Non-VC or crossover investors are helping drive the rebound in IPOs among healthcare companies. And it's proving to be a winning strategy for both investors and the newly public companies.
The venture boom that funneled billions of dollars into life sciences companies last year included a big surge in first-time deals, according to a fresh analysis of the numbers for 2014. And the boom in venture investing looks set to continue well into 2015.
The deal gives Novartis access to the most active digital health VC team--Rock Health reports Qualcomm Ventures has struck 21 deals since 2011--and further strengthens the ties between the two companies.
Drug delivery specialist Genisphere announced that it has raised $2 million in private funding to advance its 3DNA nanotechnology platform through collaborations with pharma companies. The funders are existing investors including Corporate Fuel Partners.
Clinverse and Comprehend have raised a total of $30.1 million in separate Series C and B financing rounds, giving both companies the cash to push ahead with their expansion plans.
After weeks of increasingly confident media speculation, Google has confirmed it is setting up an outpost of its venture capital wing in Europe. And with a brief to follow a similar strategy to the U.S. team that invested in Flatiron Health, DNAnexus and other biotech IT startups, the $100 million fund is a new source of capital for European life science innovators.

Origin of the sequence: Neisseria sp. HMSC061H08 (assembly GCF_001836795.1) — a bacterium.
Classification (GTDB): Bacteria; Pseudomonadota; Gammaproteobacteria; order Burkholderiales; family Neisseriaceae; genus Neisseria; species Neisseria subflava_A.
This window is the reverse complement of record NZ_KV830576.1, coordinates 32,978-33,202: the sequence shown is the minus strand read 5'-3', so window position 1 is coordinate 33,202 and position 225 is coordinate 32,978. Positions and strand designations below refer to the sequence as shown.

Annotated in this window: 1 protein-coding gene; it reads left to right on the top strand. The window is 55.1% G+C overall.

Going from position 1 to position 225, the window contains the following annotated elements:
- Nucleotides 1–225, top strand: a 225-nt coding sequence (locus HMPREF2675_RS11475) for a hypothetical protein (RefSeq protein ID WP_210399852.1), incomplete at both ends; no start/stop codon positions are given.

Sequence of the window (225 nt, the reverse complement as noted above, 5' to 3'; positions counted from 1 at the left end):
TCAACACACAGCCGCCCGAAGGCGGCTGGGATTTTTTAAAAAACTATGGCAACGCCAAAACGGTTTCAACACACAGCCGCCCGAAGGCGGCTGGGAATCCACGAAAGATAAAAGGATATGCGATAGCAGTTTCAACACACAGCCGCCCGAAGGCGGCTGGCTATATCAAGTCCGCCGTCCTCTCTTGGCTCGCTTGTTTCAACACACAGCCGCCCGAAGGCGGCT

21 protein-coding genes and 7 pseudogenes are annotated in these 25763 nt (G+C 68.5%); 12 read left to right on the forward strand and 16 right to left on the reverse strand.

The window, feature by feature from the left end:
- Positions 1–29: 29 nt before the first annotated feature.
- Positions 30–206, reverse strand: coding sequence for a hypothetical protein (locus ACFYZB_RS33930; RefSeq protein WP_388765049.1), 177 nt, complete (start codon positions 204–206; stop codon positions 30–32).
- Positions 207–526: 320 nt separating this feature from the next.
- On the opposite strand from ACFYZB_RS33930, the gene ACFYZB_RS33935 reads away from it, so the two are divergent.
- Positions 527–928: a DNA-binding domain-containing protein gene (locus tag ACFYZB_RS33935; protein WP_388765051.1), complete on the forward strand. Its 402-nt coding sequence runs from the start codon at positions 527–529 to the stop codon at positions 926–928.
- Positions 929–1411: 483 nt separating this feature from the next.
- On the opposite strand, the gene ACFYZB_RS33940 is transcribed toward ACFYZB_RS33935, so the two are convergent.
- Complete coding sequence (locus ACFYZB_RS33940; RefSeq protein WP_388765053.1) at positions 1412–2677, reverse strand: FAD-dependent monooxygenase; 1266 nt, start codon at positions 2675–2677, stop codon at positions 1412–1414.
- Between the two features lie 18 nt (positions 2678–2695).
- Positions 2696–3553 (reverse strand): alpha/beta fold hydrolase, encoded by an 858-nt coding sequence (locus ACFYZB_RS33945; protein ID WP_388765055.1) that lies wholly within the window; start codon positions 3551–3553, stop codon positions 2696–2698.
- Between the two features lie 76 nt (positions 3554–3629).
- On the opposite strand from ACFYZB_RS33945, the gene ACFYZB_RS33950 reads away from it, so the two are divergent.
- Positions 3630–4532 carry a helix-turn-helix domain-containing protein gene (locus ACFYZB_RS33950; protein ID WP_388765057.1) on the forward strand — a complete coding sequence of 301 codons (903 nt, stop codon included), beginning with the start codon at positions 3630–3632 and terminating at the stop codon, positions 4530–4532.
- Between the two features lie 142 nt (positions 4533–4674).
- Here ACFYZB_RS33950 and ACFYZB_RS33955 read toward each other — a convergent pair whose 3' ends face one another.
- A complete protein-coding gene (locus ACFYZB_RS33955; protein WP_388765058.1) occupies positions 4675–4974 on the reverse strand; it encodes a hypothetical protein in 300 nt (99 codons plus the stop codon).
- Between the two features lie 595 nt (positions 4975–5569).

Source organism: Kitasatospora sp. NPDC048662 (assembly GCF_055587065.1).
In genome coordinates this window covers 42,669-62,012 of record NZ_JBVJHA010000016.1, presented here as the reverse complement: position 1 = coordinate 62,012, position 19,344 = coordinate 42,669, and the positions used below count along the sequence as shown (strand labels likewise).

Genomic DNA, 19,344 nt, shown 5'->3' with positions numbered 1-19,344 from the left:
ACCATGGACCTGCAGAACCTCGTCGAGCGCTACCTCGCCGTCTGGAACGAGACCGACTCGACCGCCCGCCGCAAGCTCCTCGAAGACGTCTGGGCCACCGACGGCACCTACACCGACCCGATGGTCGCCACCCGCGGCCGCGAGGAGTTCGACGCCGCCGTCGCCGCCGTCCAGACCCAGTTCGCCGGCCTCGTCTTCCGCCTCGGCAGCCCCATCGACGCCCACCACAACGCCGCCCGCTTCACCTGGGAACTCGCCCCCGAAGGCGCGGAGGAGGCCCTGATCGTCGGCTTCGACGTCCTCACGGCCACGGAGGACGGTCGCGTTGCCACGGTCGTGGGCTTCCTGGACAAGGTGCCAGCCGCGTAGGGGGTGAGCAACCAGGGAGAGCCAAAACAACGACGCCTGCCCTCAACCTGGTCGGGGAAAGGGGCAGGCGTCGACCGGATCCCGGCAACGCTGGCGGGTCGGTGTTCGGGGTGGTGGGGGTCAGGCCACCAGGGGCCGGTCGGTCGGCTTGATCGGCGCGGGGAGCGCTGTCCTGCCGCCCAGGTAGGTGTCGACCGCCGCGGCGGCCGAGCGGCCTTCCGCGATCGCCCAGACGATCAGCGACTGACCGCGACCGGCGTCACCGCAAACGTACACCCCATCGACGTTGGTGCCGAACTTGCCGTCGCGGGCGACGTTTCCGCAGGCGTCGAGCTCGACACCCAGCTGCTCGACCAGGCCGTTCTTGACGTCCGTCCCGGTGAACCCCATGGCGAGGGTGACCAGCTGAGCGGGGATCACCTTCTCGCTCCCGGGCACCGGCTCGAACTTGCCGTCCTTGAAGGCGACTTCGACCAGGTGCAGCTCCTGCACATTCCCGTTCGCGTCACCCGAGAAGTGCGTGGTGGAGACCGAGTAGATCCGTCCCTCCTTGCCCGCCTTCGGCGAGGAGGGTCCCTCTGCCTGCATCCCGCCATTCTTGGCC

The VC industry turned in bleak numbers for biotech deal-making in the first quarter of 2013, with one key measure of early-stage activity in the life science sector falling to its lowest level in almost 18 years.
The buzz on the tech beat was that information giant Elsevier was nearing a buyout of the startup Mendeley, which has an open platform for scientists to share information. Sources place the price tag for Mendeley at around $100 million.
The do-more-with-less mentality is alive and well in biotech. Atlas Venture Development Corp., a unit of the VC firm Atlas Venture, has shown again that a skeleton crew of full-time staff can run a drug development program on a tight budget with the help of outside contracts.
Humans harbor more than 10,000 microbes that number in the trillions, and sequencing the genomes of the species promises to unlock a wealth of data for biotech entrepreneurs to use in search of new drugs and diagnostics. Now companies have a baseline case for what the sum of microbes in healthy humans should look like.